50 years old\$0.00\$53,465.29
51 years old\$0.00\$57,207.86
52 years old\$0.00\$61,212.42
53 years old\$0.00\$65,497.28
54 years old\$0.00\$70,082.09
55 years old\$0.00\$74,987.84
56 years old\$0.00\$80,236.99
57 years old\$0.00\$85,853.58
58 years old\$0.00\$91,863.33
59 years old\$0.00\$98,293.76
60 years old\$0.00\$105,174.33
61 years old\$0.00\$112,536.53
62 years old\$0.00\$120,414.09
63 years old\$0.00\$128,843.07
64 years old\$0.00\$137,862.09
65 years old\$0.00\$147,512.43
BERT
AgeDepositBalance
21 years old\$0.00\$0.00
22 years old\$0.00\$0.00
23 years old\$0.00\$0.00
24 years old\$0.00\$0.00
25 years old\$0.00\$0.00
26 years old\$0.00\$0.00
27 years old\$0.00\$0.00
28 years old\$0.00\$0.00
29 years old\$0.00\$0.00
30 years old\$0.00\$0.00
31 years old\$1,000.00\$1,000.00
32 years old\$1,000.00\$2,070.00
33 years old\$1,000.00\$3,214.90
34 years old\$1,000.00\$4,439.94
35 years old\$1,000.00\$5,750.74
36 years old\$1,000.00\$7,153.29
37 years old\$1,000.00\$8,654.02
38 years old\$1,000.00\$10,259.80
39 years old\$1,000.00\$11,977.99
40 years old\$1,000.00\$13,816.45
41 years old\$1,000.00\$15,783.60
42 years old\$1,000.00\$17,888.45
43 years old\$1,000.00\$20,140.64
44 years old\$1,000.00\$22,550.49
45 years old\$1,000.00\$25,129.02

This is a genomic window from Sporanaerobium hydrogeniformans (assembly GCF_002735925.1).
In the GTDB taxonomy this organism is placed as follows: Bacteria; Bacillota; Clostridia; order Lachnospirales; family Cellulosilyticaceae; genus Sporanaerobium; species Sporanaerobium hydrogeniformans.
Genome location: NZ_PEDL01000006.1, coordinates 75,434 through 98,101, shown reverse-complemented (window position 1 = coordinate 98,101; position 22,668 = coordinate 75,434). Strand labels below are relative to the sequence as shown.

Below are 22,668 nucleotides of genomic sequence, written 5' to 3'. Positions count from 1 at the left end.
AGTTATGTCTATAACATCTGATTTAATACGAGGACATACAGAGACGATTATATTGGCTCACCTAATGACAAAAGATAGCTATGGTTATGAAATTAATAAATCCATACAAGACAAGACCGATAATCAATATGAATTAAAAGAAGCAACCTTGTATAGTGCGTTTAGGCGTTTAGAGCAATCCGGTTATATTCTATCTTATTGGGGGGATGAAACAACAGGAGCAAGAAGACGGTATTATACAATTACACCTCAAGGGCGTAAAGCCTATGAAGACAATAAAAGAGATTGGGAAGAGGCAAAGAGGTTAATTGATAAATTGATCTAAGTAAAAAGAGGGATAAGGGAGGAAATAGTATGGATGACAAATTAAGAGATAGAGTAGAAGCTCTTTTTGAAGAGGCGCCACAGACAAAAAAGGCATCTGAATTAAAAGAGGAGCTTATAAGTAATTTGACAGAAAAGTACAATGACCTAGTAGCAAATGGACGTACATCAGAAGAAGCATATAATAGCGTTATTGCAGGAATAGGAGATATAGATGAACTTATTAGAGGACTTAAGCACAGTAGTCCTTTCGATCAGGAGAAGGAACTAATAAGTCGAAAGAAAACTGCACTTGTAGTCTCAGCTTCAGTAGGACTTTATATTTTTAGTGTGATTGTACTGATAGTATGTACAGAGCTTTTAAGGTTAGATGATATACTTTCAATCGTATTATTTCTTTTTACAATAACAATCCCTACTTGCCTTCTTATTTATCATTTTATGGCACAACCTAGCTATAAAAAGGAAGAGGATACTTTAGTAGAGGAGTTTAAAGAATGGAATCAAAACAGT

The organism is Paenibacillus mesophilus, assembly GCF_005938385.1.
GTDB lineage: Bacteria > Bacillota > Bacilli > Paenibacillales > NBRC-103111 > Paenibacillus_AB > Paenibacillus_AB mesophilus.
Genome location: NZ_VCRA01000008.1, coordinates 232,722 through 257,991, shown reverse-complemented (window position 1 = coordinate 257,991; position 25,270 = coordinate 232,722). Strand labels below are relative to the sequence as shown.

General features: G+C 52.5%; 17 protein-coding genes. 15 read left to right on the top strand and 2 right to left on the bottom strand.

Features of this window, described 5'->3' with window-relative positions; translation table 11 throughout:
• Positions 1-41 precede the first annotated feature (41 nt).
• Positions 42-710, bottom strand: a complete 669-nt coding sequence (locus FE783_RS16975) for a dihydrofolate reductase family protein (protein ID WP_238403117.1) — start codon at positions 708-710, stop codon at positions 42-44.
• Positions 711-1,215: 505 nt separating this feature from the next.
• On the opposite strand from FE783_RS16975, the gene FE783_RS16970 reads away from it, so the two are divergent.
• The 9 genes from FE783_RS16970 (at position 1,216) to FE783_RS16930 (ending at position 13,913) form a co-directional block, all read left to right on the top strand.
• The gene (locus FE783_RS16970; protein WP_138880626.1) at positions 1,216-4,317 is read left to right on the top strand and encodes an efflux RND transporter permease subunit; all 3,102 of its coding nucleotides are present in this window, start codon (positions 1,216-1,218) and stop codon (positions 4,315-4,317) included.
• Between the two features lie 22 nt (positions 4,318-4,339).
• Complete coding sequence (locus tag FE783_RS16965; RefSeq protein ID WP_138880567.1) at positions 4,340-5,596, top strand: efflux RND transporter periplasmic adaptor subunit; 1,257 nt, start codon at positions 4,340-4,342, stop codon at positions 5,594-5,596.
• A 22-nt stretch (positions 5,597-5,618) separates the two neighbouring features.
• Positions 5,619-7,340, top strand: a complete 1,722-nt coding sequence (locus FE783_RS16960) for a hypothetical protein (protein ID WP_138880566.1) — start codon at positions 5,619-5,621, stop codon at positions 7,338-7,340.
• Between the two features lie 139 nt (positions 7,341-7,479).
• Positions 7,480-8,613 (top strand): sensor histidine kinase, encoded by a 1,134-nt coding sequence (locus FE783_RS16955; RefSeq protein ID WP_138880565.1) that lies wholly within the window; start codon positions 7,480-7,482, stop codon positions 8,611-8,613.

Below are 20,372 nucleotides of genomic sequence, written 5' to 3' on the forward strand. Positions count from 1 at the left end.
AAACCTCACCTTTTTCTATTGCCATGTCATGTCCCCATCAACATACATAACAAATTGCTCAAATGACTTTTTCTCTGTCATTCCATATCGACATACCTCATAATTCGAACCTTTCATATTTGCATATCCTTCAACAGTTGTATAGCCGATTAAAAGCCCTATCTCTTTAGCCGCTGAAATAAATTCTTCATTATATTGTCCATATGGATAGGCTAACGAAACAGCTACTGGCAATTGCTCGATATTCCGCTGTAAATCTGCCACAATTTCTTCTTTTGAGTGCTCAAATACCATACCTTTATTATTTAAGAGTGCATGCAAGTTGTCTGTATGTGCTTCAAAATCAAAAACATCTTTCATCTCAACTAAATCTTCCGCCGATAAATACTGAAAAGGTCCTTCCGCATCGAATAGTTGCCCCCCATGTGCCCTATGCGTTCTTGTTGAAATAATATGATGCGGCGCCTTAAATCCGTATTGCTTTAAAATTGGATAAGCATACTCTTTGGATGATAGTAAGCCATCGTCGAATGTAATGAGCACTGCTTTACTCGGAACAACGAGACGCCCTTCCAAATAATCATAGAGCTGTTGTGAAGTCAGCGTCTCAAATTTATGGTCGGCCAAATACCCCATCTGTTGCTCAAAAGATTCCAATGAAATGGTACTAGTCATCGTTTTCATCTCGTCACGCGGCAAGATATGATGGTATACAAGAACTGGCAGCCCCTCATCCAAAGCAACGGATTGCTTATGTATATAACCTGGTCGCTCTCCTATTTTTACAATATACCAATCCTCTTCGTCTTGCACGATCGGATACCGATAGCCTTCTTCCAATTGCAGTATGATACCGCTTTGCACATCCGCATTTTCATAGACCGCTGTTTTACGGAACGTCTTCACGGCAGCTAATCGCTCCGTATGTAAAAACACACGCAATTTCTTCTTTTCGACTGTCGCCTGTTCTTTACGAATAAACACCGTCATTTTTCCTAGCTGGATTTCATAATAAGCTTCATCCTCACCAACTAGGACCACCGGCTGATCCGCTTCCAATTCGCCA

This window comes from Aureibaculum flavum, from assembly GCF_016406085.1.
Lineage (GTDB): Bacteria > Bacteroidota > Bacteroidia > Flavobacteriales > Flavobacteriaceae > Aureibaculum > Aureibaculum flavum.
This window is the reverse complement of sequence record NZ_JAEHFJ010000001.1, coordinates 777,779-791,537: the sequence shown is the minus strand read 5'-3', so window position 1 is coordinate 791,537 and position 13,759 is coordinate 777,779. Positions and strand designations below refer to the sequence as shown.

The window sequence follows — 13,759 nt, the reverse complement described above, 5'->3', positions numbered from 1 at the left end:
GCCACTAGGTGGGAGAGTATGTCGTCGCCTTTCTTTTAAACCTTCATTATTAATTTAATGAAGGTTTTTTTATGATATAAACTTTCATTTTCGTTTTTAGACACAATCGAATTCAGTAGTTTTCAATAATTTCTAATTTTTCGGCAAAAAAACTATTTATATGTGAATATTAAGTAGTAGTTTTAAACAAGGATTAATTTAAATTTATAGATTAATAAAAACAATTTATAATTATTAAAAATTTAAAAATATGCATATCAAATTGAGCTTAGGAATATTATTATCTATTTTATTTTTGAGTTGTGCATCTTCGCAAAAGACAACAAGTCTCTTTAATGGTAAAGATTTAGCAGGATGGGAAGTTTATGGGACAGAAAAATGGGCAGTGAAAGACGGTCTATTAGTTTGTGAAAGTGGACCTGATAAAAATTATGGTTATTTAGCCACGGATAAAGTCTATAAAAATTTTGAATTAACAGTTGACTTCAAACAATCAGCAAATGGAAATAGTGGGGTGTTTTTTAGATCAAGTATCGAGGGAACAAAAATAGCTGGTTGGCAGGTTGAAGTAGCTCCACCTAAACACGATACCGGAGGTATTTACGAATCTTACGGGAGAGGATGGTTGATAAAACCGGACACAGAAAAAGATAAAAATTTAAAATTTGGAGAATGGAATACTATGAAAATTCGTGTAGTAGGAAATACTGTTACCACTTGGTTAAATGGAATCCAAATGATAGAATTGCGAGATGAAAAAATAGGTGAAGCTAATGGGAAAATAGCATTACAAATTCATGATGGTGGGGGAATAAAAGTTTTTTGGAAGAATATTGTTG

46 years old\$1,000.00\$27,888.05
47 years old\$1,000.00\$30,840.22
48 years old\$1,000.00\$33,999.03
49 years old\$1,000.00\$37,378.96
50 years old\$1,000.00\$40,995.49
51 years old\$1,000.00\$44,865.18
52 years old\$1,000.00\$49,005.74
53 years old\$1,000.00\$53,436.14
54 years old\$1,000.00\$58,176.67
55 years old\$1,000.00\$63,249.04
56 years old\$1,000.00\$68,676.47
57 years old\$1,000.00\$74,483.82
58 years old\$1,000.00\$80,697.69
59 years old\$1,000.00\$87,346.53
60 years old\$1,000.00\$94,460.79
61 years old\$1,000.00\$102,073.04
62 years old\$1,000.00\$110,218.15
63 years old\$1,000.00\$118,933.43
64 years old\$1,000.00\$128,258.76
65 years old\$1,000.00\$138,236.88

At 65 years old, Alf's investment would have compounded to \$147,512.43, however Bert's would have reached only \$138,236.88

The restaurant at the end of the Universe

If you need an amusing consequence of the power of compounding interest, you must read the second book in the comic series The Hitchhiker's Guide to the Galaxy, which describes Milliways, the restaurant at the end of the Universe, from which the book gets its title.

 All you have to do is deposit one penny in a savings account in your own era, and when you arrive at the End of Time the operation of compound interest means that the fabulous cost of your meal has been paid for. This, many claim, is not merely impossible but clearly insane, which is why the advertising executives of the star system of Bastablon came up with this slogan: "If you've done six impossible things this morning, why not round it off with breakfast at Milliways, the Restaurant at the End of the Universe?" – Douglas Adams

Albert Einstein

Someone else who knew what he was talking about:

“The most powerful force in the universe is compound interest” – Albert Einstein

Make sure you start contributing to your retirement plan as soon as possible!